Peaceful movement: Bulent Yildirim, head of Turkey’s Islamic and pro-Palestinian rights group The Foundation for Human Rights and Freedom and Humanitarian Relief (IHH), talks to activists on a Turkish ship as they sail into the international waters of the Mediteranean Sea as part of a humanitarian convoy on May 30, 2010. Reuters
Volunteer endeavors in a conflict-torn area can be motivated by a number of reasons from humanitarian principles to religious solidarity.
Indonesia, with its Muslim-majority population, has for a long time sympathized with the plight of Palestinians in the Middle Eastern conflict. Although the Indonesian government does not have formal diplomatic links with Israel, it is open to meetings focusing on setting up a Palestinian state.
For Muhendri, who visited Gaza after the 2009 Israel offensive to distribute Rp 3 billion worth of donations collected by KISPA, joining the Freedom Flotilla was not only a humanitarian mission. He insisted that he supported the Palestinian cause first and foremost because he was Indonesian, and second because he was Muslim.
“First of all, I’m an Indonesian citizen. In the preamble of our constitution, our founding fathers mandated us with a clear mission: ‘Whereas freedom is the inalienable right of all nations, colonialism must be abolished in this world as it does not confirm with humanity and justice’.”
He quoted a hadith (a prophet saying) about a woman who was punished by God for locking up a cat in a room without feeding it and leaving it to die. “Can you imagine, if God expressed his wrath for one cat? Around 1.7 million people [in Gaza] have lived under a blockade for four years. What can we say in front of Allah? If one says that all Muslims are brothers, where’s the proof?” he said.
A veteran volunteer in the Middle East, chairman of the Aksi Cepat Tanggap (Rapid Relief Action/ACT) foundation, Ahyudin, said people volunteering in conflict zones were perceived differently from those volunteering in natural-disaster areas because of the political nature of a conflict zone.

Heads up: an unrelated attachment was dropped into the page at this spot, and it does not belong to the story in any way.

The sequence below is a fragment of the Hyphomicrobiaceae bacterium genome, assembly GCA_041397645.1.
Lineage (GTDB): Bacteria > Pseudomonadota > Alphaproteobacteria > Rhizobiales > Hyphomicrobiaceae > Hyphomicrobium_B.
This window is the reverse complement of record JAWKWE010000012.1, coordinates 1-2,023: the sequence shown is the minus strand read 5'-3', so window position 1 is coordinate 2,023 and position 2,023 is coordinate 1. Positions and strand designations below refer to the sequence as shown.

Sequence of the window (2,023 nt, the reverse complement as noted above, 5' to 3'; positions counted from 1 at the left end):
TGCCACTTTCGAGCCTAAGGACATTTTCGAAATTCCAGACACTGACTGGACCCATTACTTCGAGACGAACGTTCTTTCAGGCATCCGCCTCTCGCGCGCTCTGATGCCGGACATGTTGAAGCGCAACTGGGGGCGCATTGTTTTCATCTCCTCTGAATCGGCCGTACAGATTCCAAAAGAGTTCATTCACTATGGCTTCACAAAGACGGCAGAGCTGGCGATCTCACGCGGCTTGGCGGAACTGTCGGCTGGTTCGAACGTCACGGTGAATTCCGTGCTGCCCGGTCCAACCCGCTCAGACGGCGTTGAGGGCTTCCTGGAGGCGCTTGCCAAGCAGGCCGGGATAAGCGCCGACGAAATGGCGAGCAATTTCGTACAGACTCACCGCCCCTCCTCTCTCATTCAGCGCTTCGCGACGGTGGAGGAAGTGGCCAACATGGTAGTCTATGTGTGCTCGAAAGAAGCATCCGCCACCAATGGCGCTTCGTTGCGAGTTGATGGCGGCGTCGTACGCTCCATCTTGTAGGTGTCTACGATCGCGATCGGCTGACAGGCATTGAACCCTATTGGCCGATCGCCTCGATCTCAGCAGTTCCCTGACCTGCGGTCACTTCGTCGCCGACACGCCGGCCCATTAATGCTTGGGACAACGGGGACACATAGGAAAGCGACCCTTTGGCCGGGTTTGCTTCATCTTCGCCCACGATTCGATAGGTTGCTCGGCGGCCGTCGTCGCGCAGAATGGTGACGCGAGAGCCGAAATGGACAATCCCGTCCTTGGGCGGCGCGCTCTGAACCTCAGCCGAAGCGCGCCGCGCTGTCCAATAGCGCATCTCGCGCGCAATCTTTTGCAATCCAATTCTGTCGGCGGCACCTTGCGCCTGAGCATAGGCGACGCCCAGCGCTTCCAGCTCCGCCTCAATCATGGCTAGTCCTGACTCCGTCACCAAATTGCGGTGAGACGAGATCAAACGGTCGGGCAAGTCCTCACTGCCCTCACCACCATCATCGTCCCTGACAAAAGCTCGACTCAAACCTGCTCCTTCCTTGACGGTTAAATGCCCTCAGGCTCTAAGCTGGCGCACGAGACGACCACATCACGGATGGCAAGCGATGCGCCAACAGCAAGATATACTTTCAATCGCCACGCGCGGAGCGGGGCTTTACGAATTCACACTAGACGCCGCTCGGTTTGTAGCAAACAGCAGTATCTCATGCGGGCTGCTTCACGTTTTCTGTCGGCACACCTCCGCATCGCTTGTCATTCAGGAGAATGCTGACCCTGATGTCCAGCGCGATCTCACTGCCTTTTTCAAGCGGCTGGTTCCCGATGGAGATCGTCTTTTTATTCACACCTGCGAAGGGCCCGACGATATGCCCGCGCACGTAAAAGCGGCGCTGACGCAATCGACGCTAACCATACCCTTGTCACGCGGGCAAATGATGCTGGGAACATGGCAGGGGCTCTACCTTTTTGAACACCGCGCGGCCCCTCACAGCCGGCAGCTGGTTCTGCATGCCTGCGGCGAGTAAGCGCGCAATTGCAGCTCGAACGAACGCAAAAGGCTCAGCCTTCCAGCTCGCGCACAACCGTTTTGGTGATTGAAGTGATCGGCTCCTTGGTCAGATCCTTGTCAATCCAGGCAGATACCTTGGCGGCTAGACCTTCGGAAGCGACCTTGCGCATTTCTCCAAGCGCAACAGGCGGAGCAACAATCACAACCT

Labels are easily dispensed on people involved in conflict zones. In the case of the Palestine-Israel conflict, volunteers or aid workers might be dubbed terrorists, anti-Semites or pro-Zionists.
“Volunteers, aid workers, should not be concerned with being stigmatized like that,” he said. “Aid workers should go to conflict areas and help anyone there,” he said.
“The principle behind volunteering is that one should be independent … One must be neutral. One has to be independent,” Ahyudin said, emphasizing his point.
ACT did not join the Freedom Flotilla as it was busy delivering humanitarian aid in some of the country’s disaster-hit areas, including Padang, Karawang and Bandung. ACT said it would send a humanitarian mission to Gaza around August to coincide with the holy months of Ramadan, a program that has been held in the last five years. He added that the Freedom Flotilla incident had provided momentum for people to push for a reassessment of the blockade.
Ahyudin explained some individuals enlisted as volunteers for altruistic reasons. But volunteering could also be a way to deal with frustration arising from governments’ inability to address problems of justice and welfare.
Volunteering can be step toward a better world, Ahyudin said. His organization is currently setting up a volunteer course dubbed Volunteer University, with classes teaching principles of humanity and volunteer skills.
“It’s good to spread the spirit of volunteering. We can create a better civil society with it,” he said.
Prodita Sabarini, The Jakarta Post, Jakarta | Feature | Mon, June 14 2010